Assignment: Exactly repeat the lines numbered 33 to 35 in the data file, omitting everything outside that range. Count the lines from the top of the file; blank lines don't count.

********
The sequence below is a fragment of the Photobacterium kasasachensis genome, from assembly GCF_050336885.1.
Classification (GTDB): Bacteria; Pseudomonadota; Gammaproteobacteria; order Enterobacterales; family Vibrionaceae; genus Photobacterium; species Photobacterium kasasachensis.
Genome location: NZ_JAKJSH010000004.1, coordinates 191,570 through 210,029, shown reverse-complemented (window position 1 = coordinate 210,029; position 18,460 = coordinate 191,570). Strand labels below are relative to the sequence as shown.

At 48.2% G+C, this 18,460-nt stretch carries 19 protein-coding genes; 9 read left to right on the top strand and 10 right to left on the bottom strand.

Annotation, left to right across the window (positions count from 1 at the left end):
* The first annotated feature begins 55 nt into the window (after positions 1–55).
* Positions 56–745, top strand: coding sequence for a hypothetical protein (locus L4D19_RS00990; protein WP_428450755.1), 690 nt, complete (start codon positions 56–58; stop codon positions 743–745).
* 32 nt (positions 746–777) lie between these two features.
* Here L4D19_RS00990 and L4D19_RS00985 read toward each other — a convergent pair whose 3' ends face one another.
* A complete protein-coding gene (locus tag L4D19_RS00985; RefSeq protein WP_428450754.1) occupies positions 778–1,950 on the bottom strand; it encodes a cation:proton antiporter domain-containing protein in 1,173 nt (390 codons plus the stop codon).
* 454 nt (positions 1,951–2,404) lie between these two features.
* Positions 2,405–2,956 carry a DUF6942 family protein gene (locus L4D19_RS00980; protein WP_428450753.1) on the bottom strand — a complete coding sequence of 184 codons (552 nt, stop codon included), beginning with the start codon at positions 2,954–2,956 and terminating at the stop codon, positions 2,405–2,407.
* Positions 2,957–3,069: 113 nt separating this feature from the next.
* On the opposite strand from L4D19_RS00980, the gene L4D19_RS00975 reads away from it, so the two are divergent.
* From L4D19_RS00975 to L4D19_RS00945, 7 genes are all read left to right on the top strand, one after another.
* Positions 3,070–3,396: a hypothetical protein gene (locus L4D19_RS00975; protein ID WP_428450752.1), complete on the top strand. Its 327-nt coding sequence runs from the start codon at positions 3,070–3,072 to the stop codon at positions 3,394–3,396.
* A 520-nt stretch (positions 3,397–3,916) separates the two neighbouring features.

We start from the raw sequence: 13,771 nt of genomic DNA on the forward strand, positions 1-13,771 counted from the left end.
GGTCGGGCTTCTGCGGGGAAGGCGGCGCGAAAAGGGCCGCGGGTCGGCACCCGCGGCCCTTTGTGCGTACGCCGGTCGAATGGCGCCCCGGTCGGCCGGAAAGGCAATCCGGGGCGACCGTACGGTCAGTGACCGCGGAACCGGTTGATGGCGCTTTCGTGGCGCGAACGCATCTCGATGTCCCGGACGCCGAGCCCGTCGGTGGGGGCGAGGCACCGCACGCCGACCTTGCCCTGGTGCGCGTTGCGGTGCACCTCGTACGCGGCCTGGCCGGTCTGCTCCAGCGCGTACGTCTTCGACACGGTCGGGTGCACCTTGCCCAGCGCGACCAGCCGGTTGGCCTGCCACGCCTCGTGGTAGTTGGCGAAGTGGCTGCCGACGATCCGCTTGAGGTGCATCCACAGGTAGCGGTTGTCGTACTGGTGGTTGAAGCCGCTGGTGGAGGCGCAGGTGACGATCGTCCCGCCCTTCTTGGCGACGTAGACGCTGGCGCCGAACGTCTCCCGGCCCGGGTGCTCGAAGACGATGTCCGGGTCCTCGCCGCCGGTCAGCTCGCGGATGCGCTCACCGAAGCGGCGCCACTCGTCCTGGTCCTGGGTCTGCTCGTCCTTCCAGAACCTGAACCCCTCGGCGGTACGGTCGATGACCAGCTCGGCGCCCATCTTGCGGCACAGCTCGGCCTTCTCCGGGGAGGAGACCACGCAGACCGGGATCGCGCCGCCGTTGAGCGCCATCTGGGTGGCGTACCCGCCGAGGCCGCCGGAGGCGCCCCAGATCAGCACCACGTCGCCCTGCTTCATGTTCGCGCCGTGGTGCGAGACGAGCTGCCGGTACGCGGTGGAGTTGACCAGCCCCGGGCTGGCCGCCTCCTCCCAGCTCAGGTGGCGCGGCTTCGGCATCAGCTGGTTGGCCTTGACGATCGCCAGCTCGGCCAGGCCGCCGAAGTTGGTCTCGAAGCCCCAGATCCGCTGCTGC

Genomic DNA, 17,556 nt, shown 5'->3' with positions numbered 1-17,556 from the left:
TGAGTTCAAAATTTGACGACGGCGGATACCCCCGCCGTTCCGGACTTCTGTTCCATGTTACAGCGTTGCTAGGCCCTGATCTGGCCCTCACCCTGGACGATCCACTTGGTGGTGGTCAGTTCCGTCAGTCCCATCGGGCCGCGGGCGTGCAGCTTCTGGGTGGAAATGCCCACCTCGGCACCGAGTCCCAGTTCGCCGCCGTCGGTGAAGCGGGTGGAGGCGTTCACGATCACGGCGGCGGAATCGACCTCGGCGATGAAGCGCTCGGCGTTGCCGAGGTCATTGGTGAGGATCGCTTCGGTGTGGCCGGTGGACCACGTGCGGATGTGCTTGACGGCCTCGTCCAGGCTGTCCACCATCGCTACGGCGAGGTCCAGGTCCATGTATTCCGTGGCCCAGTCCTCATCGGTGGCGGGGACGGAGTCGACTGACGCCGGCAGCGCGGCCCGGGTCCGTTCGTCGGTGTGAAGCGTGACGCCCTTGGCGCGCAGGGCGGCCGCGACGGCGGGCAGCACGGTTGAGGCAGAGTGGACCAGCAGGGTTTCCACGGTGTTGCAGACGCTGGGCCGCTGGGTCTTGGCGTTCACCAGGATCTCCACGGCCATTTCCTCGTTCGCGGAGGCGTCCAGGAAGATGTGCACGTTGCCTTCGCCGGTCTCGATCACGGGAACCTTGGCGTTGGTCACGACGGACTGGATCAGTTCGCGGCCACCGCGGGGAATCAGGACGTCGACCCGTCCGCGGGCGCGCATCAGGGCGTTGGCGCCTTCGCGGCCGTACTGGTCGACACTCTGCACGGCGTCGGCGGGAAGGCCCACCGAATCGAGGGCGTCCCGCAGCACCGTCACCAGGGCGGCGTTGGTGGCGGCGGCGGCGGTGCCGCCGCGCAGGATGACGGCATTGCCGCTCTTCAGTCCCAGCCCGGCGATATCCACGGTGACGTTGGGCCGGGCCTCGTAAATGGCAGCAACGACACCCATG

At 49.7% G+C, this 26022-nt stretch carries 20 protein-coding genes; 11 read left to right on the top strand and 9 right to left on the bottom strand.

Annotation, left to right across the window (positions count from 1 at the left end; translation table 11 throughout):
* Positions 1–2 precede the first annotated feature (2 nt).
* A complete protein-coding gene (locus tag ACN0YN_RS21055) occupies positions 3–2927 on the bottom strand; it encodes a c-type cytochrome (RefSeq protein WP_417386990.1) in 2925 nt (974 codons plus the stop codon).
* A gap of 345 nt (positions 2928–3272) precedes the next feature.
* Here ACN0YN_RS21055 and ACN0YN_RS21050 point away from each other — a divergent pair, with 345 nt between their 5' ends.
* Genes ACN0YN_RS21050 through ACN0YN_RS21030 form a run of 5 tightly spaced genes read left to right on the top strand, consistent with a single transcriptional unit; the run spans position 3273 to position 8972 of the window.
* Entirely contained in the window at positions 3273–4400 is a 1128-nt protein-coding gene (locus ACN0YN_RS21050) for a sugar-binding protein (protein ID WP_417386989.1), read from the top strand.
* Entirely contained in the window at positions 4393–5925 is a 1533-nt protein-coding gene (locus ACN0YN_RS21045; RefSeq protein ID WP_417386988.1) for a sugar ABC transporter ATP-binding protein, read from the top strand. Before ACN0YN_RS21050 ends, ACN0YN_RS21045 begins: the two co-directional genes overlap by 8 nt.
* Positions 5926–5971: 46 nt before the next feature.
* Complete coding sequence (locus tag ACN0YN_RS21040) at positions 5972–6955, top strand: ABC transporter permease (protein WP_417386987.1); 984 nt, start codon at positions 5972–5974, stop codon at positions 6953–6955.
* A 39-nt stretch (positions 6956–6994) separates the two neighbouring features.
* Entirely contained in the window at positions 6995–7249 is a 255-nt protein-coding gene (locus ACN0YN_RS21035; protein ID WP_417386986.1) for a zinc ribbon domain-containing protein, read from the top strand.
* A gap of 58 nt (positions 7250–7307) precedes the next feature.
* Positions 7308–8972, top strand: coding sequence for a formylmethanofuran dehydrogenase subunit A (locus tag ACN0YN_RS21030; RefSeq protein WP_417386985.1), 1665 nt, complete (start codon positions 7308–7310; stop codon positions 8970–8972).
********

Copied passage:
* A 39-nt stretch (positions 6956–6994) separates the two neighbouring features.
* Entirely contained in the window at positions 6995–7249 is a 255-nt protein-coding gene (locus ACN0YN_RS21035; protein ID WP_417386986.1) for a zinc ribbon domain-containing protein, read from the top strand.
* A gap of 58 nt (positions 7250–7307) precedes the next feature.